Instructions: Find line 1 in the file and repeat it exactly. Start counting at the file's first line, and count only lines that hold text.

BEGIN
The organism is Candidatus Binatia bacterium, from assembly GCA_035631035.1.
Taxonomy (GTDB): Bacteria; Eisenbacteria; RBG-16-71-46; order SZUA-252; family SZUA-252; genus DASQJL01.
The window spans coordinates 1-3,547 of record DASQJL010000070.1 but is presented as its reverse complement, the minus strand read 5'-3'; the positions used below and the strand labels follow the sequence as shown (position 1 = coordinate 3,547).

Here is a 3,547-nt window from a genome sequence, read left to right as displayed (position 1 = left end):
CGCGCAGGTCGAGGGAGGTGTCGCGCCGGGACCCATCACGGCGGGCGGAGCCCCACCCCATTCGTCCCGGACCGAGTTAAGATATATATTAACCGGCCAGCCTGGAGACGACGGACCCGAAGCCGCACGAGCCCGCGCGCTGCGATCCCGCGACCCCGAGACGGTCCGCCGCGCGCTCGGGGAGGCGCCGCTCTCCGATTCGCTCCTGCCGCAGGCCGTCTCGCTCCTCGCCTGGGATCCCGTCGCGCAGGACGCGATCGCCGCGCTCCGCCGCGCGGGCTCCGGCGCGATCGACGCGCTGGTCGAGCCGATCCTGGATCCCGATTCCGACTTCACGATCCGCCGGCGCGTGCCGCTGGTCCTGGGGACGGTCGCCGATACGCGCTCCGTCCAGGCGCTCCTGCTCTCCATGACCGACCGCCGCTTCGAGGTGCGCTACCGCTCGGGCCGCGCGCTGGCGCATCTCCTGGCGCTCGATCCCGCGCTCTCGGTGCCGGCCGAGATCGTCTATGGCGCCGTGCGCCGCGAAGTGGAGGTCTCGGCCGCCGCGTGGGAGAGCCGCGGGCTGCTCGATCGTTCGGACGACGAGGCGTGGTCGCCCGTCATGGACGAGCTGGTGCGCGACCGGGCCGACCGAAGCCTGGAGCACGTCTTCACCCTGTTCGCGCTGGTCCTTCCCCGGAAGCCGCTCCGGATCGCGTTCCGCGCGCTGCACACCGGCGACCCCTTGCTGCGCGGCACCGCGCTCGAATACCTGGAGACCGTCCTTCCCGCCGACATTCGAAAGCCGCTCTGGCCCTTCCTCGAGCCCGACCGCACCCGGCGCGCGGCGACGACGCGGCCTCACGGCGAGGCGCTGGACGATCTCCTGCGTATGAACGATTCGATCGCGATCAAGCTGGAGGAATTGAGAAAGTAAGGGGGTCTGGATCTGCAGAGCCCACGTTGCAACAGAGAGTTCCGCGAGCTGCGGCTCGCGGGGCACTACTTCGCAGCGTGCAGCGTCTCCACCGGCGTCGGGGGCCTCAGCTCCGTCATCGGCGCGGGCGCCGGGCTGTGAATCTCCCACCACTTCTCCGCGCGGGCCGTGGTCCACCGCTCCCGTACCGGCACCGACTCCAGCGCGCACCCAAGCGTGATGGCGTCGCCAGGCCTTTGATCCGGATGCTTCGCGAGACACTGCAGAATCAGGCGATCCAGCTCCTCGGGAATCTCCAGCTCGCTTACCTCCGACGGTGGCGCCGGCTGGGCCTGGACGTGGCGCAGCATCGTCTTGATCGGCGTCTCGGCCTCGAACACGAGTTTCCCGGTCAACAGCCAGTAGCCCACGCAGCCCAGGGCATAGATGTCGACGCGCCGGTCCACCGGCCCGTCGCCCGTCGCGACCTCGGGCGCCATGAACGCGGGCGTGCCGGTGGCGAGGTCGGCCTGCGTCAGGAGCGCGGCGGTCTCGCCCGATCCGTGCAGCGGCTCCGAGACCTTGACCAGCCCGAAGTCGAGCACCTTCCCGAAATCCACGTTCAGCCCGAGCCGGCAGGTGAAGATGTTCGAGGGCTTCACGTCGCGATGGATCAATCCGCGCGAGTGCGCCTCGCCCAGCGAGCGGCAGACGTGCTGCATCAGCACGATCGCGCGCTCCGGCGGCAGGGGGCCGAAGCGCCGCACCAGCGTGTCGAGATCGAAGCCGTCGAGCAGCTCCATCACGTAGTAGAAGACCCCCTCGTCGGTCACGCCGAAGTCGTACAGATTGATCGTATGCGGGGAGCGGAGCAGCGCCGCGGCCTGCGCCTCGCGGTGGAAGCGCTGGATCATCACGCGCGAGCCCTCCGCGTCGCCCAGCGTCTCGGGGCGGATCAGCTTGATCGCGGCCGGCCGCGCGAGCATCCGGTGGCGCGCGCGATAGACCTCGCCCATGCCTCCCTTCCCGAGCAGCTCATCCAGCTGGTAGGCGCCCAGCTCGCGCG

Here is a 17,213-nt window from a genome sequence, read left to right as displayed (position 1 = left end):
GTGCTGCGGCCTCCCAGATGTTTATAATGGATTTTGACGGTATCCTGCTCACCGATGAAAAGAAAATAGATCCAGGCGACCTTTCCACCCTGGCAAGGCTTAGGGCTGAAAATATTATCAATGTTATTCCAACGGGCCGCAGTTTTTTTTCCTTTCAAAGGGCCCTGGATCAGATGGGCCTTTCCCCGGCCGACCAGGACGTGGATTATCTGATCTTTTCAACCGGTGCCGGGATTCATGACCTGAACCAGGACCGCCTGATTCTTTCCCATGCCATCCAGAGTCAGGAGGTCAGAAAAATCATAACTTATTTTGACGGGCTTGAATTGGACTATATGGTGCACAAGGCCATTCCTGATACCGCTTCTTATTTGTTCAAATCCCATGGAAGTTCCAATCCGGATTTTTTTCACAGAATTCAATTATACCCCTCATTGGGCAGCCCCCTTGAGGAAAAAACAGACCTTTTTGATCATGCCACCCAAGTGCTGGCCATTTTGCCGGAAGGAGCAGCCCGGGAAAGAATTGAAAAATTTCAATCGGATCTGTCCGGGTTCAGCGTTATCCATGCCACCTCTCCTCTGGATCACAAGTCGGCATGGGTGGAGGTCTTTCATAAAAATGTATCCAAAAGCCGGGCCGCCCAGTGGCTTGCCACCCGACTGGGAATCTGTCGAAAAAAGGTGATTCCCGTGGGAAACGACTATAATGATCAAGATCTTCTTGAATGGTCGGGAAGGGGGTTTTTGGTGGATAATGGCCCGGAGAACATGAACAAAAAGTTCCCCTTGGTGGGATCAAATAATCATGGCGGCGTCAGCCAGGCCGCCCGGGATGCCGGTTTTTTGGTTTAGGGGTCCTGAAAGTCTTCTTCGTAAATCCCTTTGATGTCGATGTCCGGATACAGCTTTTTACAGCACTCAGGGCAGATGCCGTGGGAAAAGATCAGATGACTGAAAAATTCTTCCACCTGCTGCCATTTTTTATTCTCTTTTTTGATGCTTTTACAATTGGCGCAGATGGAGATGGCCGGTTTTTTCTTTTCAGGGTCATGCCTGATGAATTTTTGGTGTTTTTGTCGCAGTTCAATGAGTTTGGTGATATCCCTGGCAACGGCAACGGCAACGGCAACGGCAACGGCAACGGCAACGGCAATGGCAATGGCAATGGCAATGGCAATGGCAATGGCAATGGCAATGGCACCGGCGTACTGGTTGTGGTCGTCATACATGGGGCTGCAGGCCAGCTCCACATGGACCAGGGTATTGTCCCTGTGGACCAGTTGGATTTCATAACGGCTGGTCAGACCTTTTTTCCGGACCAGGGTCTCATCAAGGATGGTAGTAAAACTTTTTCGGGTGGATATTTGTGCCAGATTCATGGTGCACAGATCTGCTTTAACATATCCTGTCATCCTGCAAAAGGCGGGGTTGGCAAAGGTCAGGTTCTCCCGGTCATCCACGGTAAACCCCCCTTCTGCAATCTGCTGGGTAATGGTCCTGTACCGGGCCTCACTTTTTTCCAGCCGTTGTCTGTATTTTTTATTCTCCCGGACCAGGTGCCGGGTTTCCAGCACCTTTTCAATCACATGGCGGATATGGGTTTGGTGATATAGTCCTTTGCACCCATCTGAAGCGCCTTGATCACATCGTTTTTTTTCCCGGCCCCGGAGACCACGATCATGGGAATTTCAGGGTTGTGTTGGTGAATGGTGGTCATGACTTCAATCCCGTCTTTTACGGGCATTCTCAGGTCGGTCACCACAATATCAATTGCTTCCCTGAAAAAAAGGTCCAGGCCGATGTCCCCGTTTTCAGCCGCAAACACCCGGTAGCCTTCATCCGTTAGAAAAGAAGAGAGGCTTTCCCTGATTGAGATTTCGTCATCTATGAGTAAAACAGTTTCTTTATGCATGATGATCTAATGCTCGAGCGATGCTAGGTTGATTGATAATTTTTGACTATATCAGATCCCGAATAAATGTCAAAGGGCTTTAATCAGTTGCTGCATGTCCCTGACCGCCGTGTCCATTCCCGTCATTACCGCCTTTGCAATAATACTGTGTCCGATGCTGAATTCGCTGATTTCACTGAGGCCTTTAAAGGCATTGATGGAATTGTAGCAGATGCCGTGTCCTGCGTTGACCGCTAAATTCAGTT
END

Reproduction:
The organism is Candidatus Binatia bacterium, from assembly GCA_035631035.1.